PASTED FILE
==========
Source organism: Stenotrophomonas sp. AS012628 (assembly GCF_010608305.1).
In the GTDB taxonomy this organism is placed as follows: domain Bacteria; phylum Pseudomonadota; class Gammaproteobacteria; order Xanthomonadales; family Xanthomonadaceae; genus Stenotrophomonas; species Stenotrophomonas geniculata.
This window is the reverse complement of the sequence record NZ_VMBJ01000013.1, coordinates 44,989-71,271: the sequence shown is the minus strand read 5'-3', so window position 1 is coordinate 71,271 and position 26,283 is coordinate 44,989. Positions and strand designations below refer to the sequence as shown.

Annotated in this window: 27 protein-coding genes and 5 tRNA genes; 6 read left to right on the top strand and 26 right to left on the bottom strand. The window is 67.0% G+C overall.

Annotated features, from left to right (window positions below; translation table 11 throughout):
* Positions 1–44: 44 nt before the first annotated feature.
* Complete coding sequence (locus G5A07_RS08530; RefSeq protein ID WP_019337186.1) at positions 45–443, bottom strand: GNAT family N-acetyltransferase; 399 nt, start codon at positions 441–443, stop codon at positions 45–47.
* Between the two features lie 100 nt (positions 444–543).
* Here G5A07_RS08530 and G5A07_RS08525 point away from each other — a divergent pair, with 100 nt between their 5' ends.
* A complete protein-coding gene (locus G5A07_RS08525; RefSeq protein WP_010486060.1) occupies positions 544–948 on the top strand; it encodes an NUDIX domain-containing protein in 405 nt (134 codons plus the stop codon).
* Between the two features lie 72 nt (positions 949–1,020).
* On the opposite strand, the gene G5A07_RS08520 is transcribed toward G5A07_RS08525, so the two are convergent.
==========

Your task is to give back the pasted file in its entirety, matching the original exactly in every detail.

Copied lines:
Source organism: Stenotrophomonas sp. AS012628 (assembly GCF_010608305.1).
In the GTDB taxonomy this organism is placed as follows: domain Bacteria; phylum Pseudomonadota; class Gammaproteobacteria; order Xanthomonadales; family Xanthomonadaceae; genus Stenotrophomonas; species Stenotrophomonas geniculata.
This window is the reverse complement of the sequence record NZ_VMBJ01000013.1, coordinates 44,989-71,271: the sequence shown is the minus strand read 5'-3', so window position 1 is coordinate 71,271 and position 26,283 is coordinate 44,989. Positions and strand designations below refer to the sequence as shown.

Annotated in this window: 27 protein-coding genes and 5 tRNA genes; 6 read left to right on the top strand and 26 right to left on the bottom strand. The window is 67.0% G+C overall.

Annotated features, from left to right (window positions below; translation table 11 throughout):
* Positions 1–44: 44 nt before the first annotated feature.
* Complete coding sequence (locus G5A07_RS08530; RefSeq protein ID WP_019337186.1) at positions 45–443, bottom strand: GNAT family N-acetyltransferase; 399 nt, start codon at positions 441–443, stop codon at positions 45–47.
* Between the two features lie 100 nt (positions 444–543).
* Here G5A07_RS08530 and G5A07_RS08525 point away from each other — a divergent pair, with 100 nt between their 5' ends.
* A complete protein-coding gene (locus G5A07_RS08525; RefSeq protein WP_010486060.1) occupies positions 544–948 on the top strand; it encodes an NUDIX domain-containing protein in 405 nt (134 codons plus the stop codon).
* Between the two features lie 72 nt (positions 949–1,020).
* On the opposite strand, the gene G5A07_RS08520 is transcribed toward G5A07_RS08525, so the two are convergent.